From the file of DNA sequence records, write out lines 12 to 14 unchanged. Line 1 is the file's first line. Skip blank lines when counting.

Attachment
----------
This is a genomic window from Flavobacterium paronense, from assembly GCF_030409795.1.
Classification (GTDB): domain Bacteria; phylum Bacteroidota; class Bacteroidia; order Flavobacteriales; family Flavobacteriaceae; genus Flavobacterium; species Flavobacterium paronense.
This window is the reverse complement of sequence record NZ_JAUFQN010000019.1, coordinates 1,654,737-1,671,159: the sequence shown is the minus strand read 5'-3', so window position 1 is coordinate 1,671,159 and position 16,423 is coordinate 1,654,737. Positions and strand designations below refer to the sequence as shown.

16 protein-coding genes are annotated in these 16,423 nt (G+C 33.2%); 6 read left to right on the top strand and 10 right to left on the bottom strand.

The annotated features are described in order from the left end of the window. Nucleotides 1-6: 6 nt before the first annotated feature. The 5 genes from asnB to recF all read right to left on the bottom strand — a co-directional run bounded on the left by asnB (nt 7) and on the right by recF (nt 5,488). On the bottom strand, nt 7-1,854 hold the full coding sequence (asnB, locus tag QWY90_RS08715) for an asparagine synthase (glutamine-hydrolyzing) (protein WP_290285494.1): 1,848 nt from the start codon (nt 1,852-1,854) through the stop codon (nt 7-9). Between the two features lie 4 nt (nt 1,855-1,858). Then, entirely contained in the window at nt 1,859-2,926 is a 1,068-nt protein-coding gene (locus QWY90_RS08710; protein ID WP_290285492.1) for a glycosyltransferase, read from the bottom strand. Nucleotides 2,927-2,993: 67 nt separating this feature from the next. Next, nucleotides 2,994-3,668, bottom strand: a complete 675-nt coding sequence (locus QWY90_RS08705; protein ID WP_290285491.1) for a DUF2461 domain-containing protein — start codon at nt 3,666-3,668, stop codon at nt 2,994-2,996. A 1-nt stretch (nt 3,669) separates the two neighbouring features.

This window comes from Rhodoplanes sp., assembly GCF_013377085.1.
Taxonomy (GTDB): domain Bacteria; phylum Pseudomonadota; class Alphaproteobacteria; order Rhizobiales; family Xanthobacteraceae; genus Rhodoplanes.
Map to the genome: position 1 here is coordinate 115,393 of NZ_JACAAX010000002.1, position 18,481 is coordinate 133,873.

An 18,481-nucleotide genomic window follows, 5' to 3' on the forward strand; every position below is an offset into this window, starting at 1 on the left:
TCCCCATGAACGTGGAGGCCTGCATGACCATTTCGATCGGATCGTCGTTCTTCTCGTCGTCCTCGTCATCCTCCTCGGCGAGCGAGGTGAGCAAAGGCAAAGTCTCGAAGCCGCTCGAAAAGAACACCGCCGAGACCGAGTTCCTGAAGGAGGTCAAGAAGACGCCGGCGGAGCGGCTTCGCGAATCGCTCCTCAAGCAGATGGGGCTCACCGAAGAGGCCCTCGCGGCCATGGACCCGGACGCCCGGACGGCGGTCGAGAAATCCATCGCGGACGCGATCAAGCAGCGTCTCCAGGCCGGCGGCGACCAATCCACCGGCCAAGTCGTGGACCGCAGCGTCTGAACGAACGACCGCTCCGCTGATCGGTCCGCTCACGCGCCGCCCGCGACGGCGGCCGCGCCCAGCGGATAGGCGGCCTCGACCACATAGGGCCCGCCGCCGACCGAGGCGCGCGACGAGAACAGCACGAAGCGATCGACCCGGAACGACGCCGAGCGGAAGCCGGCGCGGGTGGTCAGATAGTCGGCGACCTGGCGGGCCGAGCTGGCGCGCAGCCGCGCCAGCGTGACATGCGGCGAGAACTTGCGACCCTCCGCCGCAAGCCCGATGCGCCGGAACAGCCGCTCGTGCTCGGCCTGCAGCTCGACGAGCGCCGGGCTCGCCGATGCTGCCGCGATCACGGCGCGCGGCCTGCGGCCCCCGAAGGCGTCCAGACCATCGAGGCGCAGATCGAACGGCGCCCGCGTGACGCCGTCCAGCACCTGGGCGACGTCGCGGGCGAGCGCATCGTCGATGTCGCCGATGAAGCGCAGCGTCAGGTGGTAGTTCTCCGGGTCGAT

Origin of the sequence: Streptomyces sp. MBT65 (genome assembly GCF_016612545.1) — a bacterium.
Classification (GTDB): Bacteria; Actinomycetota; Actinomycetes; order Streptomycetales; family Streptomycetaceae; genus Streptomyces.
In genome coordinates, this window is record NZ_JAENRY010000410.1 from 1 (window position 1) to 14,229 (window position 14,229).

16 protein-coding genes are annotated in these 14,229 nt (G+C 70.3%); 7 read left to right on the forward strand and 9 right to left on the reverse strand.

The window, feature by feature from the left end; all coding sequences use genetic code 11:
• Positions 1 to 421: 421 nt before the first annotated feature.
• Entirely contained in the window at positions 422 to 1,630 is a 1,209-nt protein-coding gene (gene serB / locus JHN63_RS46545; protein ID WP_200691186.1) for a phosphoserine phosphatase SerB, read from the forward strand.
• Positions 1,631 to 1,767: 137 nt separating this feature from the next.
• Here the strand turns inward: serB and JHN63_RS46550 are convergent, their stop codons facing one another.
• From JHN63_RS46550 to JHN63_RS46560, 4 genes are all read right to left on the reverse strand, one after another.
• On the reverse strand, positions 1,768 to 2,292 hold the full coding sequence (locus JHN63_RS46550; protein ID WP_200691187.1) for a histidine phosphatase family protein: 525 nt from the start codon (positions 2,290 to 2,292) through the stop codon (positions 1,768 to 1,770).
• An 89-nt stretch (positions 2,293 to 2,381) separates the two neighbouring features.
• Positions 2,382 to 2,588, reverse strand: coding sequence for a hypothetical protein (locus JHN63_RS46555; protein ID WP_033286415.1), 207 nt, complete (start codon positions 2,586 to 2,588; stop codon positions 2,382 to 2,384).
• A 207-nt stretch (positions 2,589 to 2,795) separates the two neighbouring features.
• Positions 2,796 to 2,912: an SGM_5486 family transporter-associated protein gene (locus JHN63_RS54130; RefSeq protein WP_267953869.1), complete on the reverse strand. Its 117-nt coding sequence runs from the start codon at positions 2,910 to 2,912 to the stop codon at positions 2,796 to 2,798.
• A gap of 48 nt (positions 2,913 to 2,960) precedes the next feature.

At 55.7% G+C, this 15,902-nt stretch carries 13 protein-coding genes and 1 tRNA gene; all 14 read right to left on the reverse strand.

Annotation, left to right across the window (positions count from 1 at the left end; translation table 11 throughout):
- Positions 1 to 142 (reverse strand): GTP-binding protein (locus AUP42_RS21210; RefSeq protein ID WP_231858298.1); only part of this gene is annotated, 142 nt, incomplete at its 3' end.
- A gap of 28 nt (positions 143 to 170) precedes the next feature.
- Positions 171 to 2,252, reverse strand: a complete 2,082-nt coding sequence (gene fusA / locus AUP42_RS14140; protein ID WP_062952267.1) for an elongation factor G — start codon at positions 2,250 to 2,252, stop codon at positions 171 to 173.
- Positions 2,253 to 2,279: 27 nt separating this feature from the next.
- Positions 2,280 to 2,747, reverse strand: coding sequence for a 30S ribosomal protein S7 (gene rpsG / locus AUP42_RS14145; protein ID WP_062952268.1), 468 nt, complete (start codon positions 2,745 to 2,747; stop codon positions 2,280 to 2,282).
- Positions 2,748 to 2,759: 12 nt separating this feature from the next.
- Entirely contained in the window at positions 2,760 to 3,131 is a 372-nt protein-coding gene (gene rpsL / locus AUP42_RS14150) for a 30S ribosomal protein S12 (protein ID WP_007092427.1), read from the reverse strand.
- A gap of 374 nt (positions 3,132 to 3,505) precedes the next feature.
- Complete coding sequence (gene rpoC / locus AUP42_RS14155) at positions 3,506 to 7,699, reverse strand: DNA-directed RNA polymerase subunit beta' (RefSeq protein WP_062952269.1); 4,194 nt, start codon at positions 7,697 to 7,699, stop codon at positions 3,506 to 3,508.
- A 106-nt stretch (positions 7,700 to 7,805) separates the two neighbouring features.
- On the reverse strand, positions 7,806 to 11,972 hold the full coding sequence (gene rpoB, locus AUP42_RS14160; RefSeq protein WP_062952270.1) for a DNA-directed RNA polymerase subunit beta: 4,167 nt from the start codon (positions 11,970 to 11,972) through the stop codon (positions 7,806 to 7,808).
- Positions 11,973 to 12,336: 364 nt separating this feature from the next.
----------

Classification (GTDB): Bacteria; Actinomycetota; Actinomycetes; order Streptomycetales; family Streptomycetaceae; genus Streptomyces.
In genome coordinates, this window is record NZ_JAENRY010000410.1 from 1 (window position 1) to 14,229 (window position 14,229).

16 protein-coding genes are annotated in these 14,229 nt (G+C 70.3%); 7 read left to right on the forward strand and 9 right to left on the reverse strand.